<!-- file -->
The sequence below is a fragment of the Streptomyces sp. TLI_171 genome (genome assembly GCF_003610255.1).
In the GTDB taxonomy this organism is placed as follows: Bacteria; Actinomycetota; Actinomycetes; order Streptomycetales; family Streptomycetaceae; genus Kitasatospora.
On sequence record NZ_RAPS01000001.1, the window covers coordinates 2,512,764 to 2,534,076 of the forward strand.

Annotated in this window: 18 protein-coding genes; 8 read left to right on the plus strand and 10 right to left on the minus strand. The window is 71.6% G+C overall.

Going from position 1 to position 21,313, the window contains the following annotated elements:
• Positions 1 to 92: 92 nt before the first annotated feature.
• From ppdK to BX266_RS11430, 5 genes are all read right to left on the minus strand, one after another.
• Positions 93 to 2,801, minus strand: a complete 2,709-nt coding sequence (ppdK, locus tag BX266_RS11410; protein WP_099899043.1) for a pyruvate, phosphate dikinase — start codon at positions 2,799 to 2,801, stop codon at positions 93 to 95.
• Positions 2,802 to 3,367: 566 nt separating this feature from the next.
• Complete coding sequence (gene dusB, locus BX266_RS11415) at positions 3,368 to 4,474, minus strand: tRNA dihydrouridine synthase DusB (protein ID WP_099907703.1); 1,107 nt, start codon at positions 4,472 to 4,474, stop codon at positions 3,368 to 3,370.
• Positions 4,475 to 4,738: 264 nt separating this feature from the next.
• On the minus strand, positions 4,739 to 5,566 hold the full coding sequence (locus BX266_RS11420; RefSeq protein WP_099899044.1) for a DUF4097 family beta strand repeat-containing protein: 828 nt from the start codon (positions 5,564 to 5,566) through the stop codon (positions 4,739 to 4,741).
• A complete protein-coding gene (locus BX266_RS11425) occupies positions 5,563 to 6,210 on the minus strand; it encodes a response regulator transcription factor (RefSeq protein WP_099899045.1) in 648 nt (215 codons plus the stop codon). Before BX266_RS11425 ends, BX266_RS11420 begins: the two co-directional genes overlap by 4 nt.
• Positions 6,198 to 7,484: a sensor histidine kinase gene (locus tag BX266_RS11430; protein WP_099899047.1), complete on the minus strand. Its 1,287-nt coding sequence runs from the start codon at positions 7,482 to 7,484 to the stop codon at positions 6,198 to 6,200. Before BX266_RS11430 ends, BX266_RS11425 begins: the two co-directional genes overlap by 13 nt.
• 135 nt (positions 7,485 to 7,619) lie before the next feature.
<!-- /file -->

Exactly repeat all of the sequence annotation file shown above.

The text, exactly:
The sequence below is a fragment of the Streptomyces sp. TLI_171 genome (genome assembly GCF_003610255.1).
In the GTDB taxonomy this organism is placed as follows: Bacteria; Actinomycetota; Actinomycetes; order Streptomycetales; family Streptomycetaceae; genus Kitasatospora.
On sequence record NZ_RAPS01000001.1, the window covers coordinates 2,512,764 to 2,534,076 of the forward strand.

Annotated in this window: 18 protein-coding genes; 8 read left to right on the plus strand and 10 right to left on the minus strand. The window is 71.6% G+C overall.

Going from position 1 to position 21,313, the window contains the following annotated elements:
• Positions 1 to 92: 92 nt before the first annotated feature.
• From ppdK to BX266_RS11430, 5 genes are all read right to left on the minus strand, one after another.
• Positions 93 to 2,801, minus strand: a complete 2,709-nt coding sequence (ppdK, locus tag BX266_RS11410; protein WP_099899043.1) for a pyruvate, phosphate dikinase — start codon at positions 2,799 to 2,801, stop codon at positions 93 to 95.
• Positions 2,802 to 3,367: 566 nt separating this feature from the next.
• Complete coding sequence (gene dusB, locus BX266_RS11415) at positions 3,368 to 4,474, minus strand: tRNA dihydrouridine synthase DusB (protein ID WP_099907703.1); 1,107 nt, start codon at positions 4,472 to 4,474, stop codon at positions 3,368 to 3,370.
• Positions 4,475 to 4,738: 264 nt separating this feature from the next.
• On the minus strand, positions 4,739 to 5,566 hold the full coding sequence (locus BX266_RS11420; RefSeq protein WP_099899044.1) for a DUF4097 family beta strand repeat-containing protein: 828 nt from the start codon (positions 5,564 to 5,566) through the stop codon (positions 4,739 to 4,741).
• A complete protein-coding gene (locus BX266_RS11425) occupies positions 5,563 to 6,210 on the minus strand; it encodes a response regulator transcription factor (RefSeq protein WP_099899045.1) in 648 nt (215 codons plus the stop codon). Before BX266_RS11425 ends, BX266_RS11420 begins: the two co-directional genes overlap by 4 nt.
• Positions 6,198 to 7,484: a sensor histidine kinase gene (locus tag BX266_RS11430; protein WP_099899047.1), complete on the minus strand. Its 1,287-nt coding sequence runs from the start codon at positions 7,482 to 7,484 to the stop codon at positions 6,198 to 6,200. Before BX266_RS11430 ends, BX266_RS11425 begins: the two co-directional genes overlap by 13 nt.
• 135 nt (positions 7,485 to 7,619) lie before the next feature.